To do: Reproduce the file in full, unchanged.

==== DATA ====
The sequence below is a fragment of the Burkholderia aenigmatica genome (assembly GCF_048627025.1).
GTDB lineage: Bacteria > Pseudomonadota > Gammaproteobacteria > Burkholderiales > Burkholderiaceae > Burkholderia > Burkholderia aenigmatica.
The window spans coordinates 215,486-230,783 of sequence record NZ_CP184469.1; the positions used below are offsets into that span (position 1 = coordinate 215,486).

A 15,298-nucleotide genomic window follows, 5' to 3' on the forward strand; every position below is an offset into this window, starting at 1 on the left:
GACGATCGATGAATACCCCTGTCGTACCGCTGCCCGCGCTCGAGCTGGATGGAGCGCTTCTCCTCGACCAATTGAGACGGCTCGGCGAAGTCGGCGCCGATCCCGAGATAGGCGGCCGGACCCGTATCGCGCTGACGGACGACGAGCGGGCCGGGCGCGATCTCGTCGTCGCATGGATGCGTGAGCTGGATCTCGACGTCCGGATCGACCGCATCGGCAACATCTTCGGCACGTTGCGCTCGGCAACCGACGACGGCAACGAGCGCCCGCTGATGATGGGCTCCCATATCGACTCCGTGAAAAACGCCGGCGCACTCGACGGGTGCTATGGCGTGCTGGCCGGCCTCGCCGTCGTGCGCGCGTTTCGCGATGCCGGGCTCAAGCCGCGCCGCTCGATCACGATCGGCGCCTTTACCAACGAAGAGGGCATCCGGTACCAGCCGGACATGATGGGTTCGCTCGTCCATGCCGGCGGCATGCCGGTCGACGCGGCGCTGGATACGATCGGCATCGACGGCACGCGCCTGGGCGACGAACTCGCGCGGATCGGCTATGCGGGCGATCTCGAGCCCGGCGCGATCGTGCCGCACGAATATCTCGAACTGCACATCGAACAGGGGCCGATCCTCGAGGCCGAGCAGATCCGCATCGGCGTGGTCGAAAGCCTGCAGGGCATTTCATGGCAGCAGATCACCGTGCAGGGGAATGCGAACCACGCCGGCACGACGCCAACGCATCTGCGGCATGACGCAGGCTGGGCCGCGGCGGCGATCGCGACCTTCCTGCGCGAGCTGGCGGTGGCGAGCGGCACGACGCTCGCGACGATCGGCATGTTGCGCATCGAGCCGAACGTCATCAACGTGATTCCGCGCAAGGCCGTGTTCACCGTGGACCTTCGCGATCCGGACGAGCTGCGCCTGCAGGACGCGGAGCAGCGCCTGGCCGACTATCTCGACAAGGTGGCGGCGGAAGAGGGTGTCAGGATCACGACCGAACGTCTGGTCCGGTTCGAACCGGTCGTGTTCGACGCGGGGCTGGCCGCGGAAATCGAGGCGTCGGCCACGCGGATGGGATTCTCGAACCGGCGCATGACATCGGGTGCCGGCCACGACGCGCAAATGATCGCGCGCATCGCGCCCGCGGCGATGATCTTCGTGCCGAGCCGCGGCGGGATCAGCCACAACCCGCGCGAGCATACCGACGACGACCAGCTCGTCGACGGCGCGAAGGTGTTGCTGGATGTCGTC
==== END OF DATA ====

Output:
The sequence below is a fragment of the Burkholderia aenigmatica genome (assembly GCF_048627025.1).
GTDB lineage: Bacteria > Pseudomonadota > Gammaproteobacteria > Burkholderiales > Burkholderiaceae > Burkholderia > Burkholderia aenigmatica.
The window spans coordinates 215,486-230,783 of sequence record NZ_CP184469.1; the positions used below are offsets into that span (position 1 = coordinate 215,486).

A 15,298-nucleotide genomic window follows, 5' to 3' on the forward strand; every position below is an offset into this window, starting at 1 on the left:
GACGATCGATGAATACCCCTGTCGTACCGCTGCCCGCGCTCGAGCTGGATGGAGCGCTTCTCCTCGACCAATTGAGACGGCTCGGCGAAGTCGGCGCCGATCCCGAGATAGGCGGCCGGACCCGTATCGCGCTGACGGACGACGAGCGGGCCGGGCGCGATCTCGTCGTCGCATGGATGCGTGAGCTGGATCTCGACGTCCGGATCGACCGCATCGGCAACATCTTCGGCACGTTGCGCTCGGCAACCGACGACGGCAACGAGCGCCCGCTGATGATGGGCTCCCATATCGACTCCGTGAAAAACGCCGGCGCACTCGACGGGTGCTATGGCGTGCTGGCCGGCCTCGCCGTCGTGCGCGCGTTTCGCGATGCCGGGCTCAAGCCGCGCCGCTCGATCACGATCGGCGCCTTTACCAACGAAGAGGGCATCCGGTACCAGCCGGACATGATGGGTTCGCTCGTCCATGCCGGCGGCATGCCGGTCGACGCGGCGCTGGATACGATCGGCATCGACGGCACGCGCCTGGGCGACGAACTCGCGCGGATCGGCTATGCGGGCGATCTCGAGCCCGGCGCGATCGTGCCGCACGAATATCTCGAACTGCACATCGAACAGGGGCCGATCCTCGAGGCCGAGCAGATCCGCATCGGCGTGGTCGAAAGCCTGCAGGGCATTTCATGGCAGCAGATCACCGTGCAGGGGAATGCGAACCACGCCGGCACGACGCCAACGCATCTGCGGCATGACGCAGGCTGGGCCGCGGCGGCGATCGCGACCTTCCTGCGCGAGCTGGCGGTGGCGAGCGGCACGACGCTCGCGACGATCGGCATGTTGCGCATCGAGCCGAACGTCATCAACGTGATTCCGCGCAAGGCCGTGTTCACCGTGGACCTTCGCGATCCGGACGAGCTGCGCCTGCAGGACGCGGAGCAGCGCCTGGCCGACTATCTCGACAAGGTGGCGGCGGAAGAGGGTGTCAGGATCACGACCGAACGTCTGGTCCGGTTCGAACCGGTCGTGTTCGACGCGGGGCTGGCCGCGGAAATCGAGGCGTCGGCCACGCGGATGGGATTCTCGAACCGGCGCATGACATCGGGTGCCGGCCACGACGCGCAAATGATCGCGCGCATCGCGCCCGCGGCGATGATCTTCGTGCCGAGCCGCGGCGGGATCAGCCACAACCCGCGCGAGCATACCGACGACGACCAGCTCGTCGACGGCGCGAAGGTGTTGCTGGATGTCGTC